Saint of the Issue: St. Francis de Sales

by Amanda Judah


While there are many notable saints to celebrate in the month of January, it is especially fitting for The Torch to honor St. Francis de Sales, the patron saint of writers and journalism, as well as of the deaf. His feast day is celebrated on January 24, with prayers such as “Be at Peace,” which highlights the saint’s attitude toward trusting in God’s providence. In keeping with his patronage, the pope often releases his annual message for World Communications Day on this date.


He was born in 1567 to a family of nobility in the Duchy of Savoy, modern day France. Francis grew up with devout parents, who provided a strong religious foundation. At age 11, Francis startled his family by asking permission to receive the rite of tonsure. While this technically meant that he was enrolled in religious life, he remained a layman without any specific pastoral duties. On the other hand, as the firstborn son, his father primed him for a life of nobility. As he reported, in 1583 he studied law “to please my father”, but studied theology “to please myself” at both the College of Clermont and the University of Padua. Beyond academic subjects, he also became a skilled fencer and horse rider.


Although his father expected him to become a lawyer, St. Francis’ personal religious convictions called him to the priesthood. Two specific incidents led him to this path. First, he attended a lecture about predestination in 1564 that lead to a deep personal crisis and contemplation. Second, he was reportedly riding a horse when his swords fell and made the sign of the Christian cross. While breaking from his family’s wishes was difficult, Francis addressed his father with characteristic gentleness. In fact, Frances is often described as “the Gentleman Saint,” even though he apparently had a quick temper. He was quoted as saying, “Nothing is so strong as gentleness, nothing so gentle as real strength.”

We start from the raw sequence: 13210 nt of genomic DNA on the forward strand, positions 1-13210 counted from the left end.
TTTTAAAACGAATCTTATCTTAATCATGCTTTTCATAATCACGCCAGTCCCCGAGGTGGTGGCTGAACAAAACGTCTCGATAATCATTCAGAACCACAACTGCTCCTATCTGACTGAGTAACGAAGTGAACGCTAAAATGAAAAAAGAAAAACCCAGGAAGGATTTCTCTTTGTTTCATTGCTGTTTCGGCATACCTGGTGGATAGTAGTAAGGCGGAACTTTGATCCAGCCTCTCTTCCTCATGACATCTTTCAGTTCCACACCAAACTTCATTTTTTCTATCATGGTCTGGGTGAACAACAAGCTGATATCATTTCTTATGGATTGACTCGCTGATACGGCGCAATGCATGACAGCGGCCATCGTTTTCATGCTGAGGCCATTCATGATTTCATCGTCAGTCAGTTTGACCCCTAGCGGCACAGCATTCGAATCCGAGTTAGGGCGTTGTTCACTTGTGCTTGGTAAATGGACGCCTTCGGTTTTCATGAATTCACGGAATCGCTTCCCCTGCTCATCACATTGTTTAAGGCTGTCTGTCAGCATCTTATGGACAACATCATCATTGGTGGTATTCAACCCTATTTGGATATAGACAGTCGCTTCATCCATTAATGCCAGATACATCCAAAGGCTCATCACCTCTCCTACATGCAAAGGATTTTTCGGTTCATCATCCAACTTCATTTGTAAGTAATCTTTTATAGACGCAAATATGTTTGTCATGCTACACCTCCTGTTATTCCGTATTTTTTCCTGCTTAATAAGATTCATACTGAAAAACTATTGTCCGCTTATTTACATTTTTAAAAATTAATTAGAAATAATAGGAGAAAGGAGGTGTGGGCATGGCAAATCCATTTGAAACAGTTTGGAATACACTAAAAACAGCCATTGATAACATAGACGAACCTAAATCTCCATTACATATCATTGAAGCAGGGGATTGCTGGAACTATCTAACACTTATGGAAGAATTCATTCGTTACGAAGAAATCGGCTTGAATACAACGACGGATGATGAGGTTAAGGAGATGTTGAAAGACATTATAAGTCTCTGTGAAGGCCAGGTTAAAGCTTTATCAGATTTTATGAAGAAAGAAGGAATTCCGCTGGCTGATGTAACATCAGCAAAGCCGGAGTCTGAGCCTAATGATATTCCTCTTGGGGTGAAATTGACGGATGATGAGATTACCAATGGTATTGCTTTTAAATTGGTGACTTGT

After being ordained in 1593, he was appointed as the provost of the cathedral in Geneva. This process occurred incredibly quickly: since he had such a strong theological background, he took minor orders three weeks after his father gave his consent. This appointment started a lifelong effort to convert the Swiss, many of whom were strongly influenced by Calvinism. Conditions were extremely difficult: he spent the first three years without a single convert.


Eventually, his persistence earned him between 40,000 and 70,000 converts to the Catholic faith. Francis was extremely zealous about conversions, believing it should be enforced by any means except physical punishment. St. Francis’ primary mode of evangelization was through authoring and distributing pamphlets to the Swiss public. As far as historical records go, this is the first recorded instance of written religious tracts being used as a form of communication. St. Francis would copy his sermons on leaflets and slip them under villagers’ doors. In addition, he is credited with developing a form of sign language in a successful attempt to convert a deaf person.


Later in life, he authored several works that introduced the basic tenets of Catholicism to laypeople, such as Introduction to the Divine Life, a remarkable feat considering that theological literature aimed specifically at lay people was considered a novel idea at the time. Additionally, St. Francis was involved in establishing the order of the Visitation of Holy Mary with St. Jane Frances de Chantal. The order was designed to provide an option for religious life for those women who were not able to adhere to the strict regimen that the more established orders for women at the time. St. Francis de Sales passed away 1622 after being required to travel with Duke Charles Emanuel I of Savoy during the latter’s Christmas tour of his domain. During the tour, St. Francis suffered a stroke in a monastery near Lyon, from which he died on December 1622. He was beatified in 1661 and canonized in 1665, both under Pope Alexander VII following numerous reports of miracles and major sites of veneration in Lyon and the Monastery of the Visitation at Annecy, where he was buried alongside St. Jane. St. Francis was declared a Doctor of the Church by Pope Pius IX in 1877.

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